By Jesse Jost
I’ve struggled most of my life with being overweight. So the subject of diet and weight loss is fascinating to me. Lately I’ve been on a research binge, devouring several books on the topic as well as running a two week experiment on myself by wearing a blood glucose monitor to see how different foods affected my blood sugar levels.
After processing all this information, I wanted to write up some basic conclusions that I have gleaned.
Weight gain is at root a basic issue of calories in exceeding calories out. Everyone knows this, right? Except for the fact that while that is true at a physics level, there are so many more additional psychological and biological factors that complicate the equation. Simple ideas about calories in and calories out are very unhelpful.
Take the calories in portion of the equation. Some calories are far more satiating than others. 100 calories of broccoli will fill your stomach far more than 100 calories of Reese’s Cups.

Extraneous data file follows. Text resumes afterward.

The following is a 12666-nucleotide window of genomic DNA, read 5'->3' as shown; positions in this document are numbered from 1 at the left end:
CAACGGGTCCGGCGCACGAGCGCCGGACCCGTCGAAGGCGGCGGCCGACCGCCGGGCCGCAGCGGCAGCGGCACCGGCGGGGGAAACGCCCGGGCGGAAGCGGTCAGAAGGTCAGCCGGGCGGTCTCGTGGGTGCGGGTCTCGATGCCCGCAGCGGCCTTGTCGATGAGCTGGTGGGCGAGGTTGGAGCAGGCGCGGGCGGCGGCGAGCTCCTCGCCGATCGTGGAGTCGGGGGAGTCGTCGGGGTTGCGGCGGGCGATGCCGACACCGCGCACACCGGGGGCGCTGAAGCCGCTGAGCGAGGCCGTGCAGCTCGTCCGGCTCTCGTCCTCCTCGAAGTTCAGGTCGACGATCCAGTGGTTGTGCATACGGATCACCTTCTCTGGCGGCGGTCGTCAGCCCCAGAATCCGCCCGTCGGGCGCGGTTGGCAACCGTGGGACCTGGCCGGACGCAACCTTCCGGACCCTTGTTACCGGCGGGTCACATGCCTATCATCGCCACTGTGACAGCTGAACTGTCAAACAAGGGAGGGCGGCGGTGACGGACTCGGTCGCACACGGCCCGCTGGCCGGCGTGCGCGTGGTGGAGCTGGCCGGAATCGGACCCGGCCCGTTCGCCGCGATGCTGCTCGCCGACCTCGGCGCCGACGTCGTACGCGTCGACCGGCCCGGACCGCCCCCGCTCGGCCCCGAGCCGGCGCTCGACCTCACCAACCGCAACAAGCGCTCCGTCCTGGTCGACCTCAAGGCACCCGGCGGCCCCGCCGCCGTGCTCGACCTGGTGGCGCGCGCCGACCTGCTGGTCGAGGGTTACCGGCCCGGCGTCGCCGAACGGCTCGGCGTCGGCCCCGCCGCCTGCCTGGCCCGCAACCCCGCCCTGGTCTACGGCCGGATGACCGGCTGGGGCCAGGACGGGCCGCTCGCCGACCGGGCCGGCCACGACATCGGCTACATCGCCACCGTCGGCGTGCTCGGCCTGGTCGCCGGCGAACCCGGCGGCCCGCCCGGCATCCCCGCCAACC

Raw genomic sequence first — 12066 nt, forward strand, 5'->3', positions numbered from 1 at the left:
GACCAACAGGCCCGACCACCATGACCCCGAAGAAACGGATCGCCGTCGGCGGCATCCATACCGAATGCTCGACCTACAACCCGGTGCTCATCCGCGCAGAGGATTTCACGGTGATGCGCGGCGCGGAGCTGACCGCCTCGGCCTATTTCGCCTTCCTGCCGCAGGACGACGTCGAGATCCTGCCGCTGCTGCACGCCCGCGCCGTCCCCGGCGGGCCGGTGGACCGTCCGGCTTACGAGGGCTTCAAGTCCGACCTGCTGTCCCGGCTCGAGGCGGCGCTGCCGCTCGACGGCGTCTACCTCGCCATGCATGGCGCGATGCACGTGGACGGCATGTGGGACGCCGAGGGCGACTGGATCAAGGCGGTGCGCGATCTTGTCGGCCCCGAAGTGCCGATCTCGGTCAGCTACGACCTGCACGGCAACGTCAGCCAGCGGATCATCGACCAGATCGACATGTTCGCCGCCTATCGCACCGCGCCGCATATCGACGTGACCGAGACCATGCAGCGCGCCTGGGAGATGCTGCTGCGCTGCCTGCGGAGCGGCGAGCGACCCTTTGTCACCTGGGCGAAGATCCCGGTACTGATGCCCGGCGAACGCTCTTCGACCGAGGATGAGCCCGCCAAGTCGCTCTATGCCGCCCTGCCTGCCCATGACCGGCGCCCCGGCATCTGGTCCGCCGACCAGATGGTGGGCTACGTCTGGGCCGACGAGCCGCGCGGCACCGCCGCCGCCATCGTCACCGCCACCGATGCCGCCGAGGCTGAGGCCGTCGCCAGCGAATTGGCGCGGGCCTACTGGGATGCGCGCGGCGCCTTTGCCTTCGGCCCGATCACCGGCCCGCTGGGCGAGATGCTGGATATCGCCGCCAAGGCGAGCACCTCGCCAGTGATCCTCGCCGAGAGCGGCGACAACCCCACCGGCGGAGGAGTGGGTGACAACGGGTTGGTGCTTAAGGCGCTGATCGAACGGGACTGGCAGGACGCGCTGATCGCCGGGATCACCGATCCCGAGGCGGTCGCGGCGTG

There are calories that will incite a raging fire of cravings and desires that cause you to overeat.
And there are calories that will leave you feeling satisfied.
There are calories that will trigger fat storing hormones, and there are calories that will boost your metabolism.
Now let’s look at the calories out. It’s easy to think that our bodies are a basic machine right off a Ford assembly line that come with preset daily caloric needs.
We think that some bodies need 3,000 calories to maintain weight, and other bodies need 2,000.
With this understanding, it seems like weight loss should be an equation of eating less and moving more.
Some weight loss books tell us that if we can just cut back 100 calories a day, that will translate to 10 pounds lost in one year. Conversely, adding 100 calories a day (1 banana or a slice of bread) will lead to 10 pounds gained.
What this completely misses is that our bodies have powerful regulating systems.
For instance, our body temperature will stay in a narrow range because, when we are in the cold, it will raise our temperature and when we are in the heat, it has cooling systems.
In the same way, our bodies have developed a set point of weight. While many of the factors contributing to this are still unknown, our bodies seemingly do have a set point of weight.
Beautifully put Jesse, thank you for sharing!!!